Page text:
Archaeologists from a Frankfurt university have confirmed through new evidence the existence of remains of a Roman-era village in the vicinity of the town of Gernsheim in Germany.
Suspicions were high after a dig in the region last year had revealed indications that Gernsheim dated back to Roman times. Now, researchers revisiting the site have found that the village was founded partly on the remains of a military fort that would have been vacated by Roman soldiers in around 120 CE.
Roman finds have been discovered in Gernsheim several times since the nineteenth century, though little concrete evidence had been uncovered by researchers until the initial excavations in 2015.
Goethe University’s Dr. Thomas Maurer, the leader of the excavation, said in a statement released by the university that scientists have confirmed that a settlement roughly the size of a village existed on the site from the first to the third centuries, similar in size and appearance to already proven Roman settlements that have been found in Ladenburg, Dieburg, and Groß-Gerau. This year’s excavation, which began on August 3rd and will continue until the beginning of October, has discovered several cellar pits, a pair of wells, and the foundations of fire pits and a stone building. Dr. Maurer added that the team has already discovered some legitimate treasures such as a bone hairpin with a female bust at its crown, the remnants of a board game complete with playing pieces and dice, and several pearls and garment clasps.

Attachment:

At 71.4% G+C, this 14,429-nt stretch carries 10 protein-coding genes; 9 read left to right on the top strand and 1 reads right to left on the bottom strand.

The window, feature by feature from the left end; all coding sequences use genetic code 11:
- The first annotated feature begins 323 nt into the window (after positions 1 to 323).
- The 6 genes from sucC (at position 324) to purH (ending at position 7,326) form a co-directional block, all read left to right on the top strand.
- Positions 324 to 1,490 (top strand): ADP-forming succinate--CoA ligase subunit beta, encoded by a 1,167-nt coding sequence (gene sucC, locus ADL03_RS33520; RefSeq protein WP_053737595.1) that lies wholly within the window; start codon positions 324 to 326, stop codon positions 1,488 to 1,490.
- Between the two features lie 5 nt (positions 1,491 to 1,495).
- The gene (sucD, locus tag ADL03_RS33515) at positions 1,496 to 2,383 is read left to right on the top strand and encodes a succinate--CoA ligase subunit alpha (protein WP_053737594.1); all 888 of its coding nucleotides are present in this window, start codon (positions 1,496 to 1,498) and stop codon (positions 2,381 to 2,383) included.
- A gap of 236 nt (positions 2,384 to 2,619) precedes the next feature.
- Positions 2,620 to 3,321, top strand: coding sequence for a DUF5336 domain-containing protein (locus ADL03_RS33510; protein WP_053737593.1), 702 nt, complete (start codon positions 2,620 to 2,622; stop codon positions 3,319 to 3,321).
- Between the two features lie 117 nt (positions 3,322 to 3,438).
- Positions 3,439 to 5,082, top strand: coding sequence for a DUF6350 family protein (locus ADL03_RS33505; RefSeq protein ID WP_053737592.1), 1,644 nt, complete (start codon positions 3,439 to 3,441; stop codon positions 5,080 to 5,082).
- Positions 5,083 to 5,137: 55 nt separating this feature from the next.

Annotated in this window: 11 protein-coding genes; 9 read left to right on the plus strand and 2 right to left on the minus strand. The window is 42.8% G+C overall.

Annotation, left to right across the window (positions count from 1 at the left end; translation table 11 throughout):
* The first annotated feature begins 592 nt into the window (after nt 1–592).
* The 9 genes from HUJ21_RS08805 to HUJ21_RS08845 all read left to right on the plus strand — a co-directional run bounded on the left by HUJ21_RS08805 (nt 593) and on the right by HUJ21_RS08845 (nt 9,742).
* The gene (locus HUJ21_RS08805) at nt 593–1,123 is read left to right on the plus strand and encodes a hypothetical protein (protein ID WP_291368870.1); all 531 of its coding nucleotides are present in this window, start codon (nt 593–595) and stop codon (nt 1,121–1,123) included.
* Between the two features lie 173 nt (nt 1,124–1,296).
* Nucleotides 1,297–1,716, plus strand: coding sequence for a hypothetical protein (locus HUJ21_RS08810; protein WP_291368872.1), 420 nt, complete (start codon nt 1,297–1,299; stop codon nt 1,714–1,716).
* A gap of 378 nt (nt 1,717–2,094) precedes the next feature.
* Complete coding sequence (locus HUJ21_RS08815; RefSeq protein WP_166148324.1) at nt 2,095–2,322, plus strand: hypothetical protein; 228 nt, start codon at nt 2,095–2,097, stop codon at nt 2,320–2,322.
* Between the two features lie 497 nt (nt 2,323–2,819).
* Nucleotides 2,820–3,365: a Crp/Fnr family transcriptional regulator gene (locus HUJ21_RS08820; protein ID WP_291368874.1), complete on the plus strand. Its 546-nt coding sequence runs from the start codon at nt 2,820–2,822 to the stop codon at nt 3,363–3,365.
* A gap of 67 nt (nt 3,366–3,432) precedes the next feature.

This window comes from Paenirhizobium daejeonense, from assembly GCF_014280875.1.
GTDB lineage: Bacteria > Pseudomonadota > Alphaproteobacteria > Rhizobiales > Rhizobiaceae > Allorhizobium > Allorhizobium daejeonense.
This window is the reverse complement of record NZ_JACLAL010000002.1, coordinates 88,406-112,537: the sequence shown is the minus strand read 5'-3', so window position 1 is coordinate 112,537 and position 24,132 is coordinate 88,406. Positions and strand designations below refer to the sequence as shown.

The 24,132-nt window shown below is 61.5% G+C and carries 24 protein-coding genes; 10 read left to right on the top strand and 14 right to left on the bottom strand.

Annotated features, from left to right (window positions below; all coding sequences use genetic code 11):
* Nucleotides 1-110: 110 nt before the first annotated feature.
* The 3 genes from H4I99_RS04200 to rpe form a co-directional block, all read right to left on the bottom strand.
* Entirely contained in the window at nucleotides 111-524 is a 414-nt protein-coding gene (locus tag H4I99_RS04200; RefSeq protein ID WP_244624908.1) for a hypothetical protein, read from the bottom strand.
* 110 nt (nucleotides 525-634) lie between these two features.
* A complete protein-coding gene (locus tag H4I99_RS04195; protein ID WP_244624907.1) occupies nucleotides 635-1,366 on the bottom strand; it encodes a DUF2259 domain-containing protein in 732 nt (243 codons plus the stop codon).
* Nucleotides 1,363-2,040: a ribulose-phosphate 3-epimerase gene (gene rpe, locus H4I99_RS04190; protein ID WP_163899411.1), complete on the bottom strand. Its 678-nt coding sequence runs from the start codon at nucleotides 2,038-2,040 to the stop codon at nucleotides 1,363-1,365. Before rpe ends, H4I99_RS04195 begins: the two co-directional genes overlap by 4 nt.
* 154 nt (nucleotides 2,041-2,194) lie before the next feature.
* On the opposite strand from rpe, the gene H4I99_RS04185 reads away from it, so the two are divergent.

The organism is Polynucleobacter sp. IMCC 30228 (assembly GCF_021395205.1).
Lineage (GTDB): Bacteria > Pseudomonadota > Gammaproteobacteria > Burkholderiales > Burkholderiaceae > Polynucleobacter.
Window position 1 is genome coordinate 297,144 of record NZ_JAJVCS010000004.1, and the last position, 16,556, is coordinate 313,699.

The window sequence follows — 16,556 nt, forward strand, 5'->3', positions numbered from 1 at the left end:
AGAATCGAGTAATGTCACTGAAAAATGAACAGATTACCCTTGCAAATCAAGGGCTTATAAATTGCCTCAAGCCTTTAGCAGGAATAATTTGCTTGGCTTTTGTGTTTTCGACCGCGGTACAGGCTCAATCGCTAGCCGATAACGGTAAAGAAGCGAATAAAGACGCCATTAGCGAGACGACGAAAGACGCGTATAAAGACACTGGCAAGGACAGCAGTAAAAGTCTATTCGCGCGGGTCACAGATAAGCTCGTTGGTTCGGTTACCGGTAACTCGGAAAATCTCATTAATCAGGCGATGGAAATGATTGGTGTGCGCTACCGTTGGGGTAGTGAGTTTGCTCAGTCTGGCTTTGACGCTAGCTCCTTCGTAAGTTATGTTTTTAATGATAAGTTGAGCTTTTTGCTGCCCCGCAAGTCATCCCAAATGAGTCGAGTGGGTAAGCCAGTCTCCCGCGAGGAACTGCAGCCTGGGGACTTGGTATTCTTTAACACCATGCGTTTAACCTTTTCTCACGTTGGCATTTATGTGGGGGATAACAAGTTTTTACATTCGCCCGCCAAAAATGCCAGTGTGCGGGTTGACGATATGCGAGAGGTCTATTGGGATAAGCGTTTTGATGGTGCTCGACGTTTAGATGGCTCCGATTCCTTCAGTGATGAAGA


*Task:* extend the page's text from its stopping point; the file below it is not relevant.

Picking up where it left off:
The inhabitants of the village were likely to have been military families as well as tradesmen and craftsmen that relied on the military for most of their custom. Dr. Maurer remarked that when the troops were pulled out and reassigned in 120 CE, a temporary economic downturn probably gripped the town, similar to occurrences that have been known to have occurred in other, more well-studied sites. However, with stone buildings already being present in the second century within the village, it was likely prosperous. Specific archaeological artifacts discovered at the site indicate that the population of the village was mostly local, with coins and traditional dress indicating a Gallic-Germanic origin for the majority of its inhabitants.
The 600 square meter excavation area selected for this year’s endeavor, around twice the size of last year’s excavation, is being worked by 20 of Dr. Maurer’s archaeology students in order to provide hands-on experience on an active dig site. The university students have been learning how to remove soil carefully, to survey and document findings, and to carefully recover and package artifacts discovered. Ongoing work has had the support of Frankfurt-based archaeologists from the Darmstadt branch of the the Landesamt für Denkmalpflege Hessen and the Schöfferstadt Gernsheim Cultural and History Association. A research paper is scheduled to be published regarding the finds sometime in the future at Goethe University in Frankfurt.
Image courtesy of Wikimedia Commons user: Commander-pirx